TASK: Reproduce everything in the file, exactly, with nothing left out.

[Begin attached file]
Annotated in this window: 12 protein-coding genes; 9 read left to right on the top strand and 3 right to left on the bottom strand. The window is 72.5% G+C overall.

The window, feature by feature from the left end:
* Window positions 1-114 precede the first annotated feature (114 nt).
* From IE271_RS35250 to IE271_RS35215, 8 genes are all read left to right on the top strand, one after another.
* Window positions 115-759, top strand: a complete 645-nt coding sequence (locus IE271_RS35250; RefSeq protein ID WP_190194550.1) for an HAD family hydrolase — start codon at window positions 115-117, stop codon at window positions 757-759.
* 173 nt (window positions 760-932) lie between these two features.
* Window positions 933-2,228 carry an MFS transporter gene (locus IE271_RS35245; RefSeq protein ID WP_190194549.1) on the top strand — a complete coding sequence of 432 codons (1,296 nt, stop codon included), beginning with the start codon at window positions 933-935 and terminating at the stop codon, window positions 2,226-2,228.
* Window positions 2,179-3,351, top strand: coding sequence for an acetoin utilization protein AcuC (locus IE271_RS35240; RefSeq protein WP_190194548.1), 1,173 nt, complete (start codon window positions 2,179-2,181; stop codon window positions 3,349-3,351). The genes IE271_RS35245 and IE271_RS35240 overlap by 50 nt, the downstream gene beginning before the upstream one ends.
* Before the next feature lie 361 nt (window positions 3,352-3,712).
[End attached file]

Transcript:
Annotated in this window: 12 protein-coding genes; 9 read left to right on the top strand and 3 right to left on the bottom strand. The window is 72.5% G+C overall.

The window, feature by feature from the left end:
* Window positions 1-114 precede the first annotated feature (114 nt).
* From IE271_RS35250 to IE271_RS35215, 8 genes are all read left to right on the top strand, one after another.
* Window positions 115-759, top strand: a complete 645-nt coding sequence (locus IE271_RS35250; RefSeq protein ID WP_190194550.1) for an HAD family hydrolase — start codon at window positions 115-117, stop codon at window positions 757-759.
* 173 nt (window positions 760-932) lie between these two features.
* Window positions 933-2,228 carry an MFS transporter gene (locus IE271_RS35245; RefSeq protein ID WP_190194549.1) on the top strand — a complete coding sequence of 432 codons (1,296 nt, stop codon included), beginning with the start codon at window positions 933-935 and terminating at the stop codon, window positions 2,226-2,228.
* Window positions 2,179-3,351, top strand: coding sequence for an acetoin utilization protein AcuC (locus IE271_RS35240; RefSeq protein WP_190194548.1), 1,173 nt, complete (start codon window positions 2,179-2,181; stop codon window positions 3,349-3,351). The genes IE271_RS35245 and IE271_RS35240 overlap by 50 nt, the downstream gene beginning before the upstream one ends.
* Before the next feature lie 361 nt (window positions 3,352-3,712).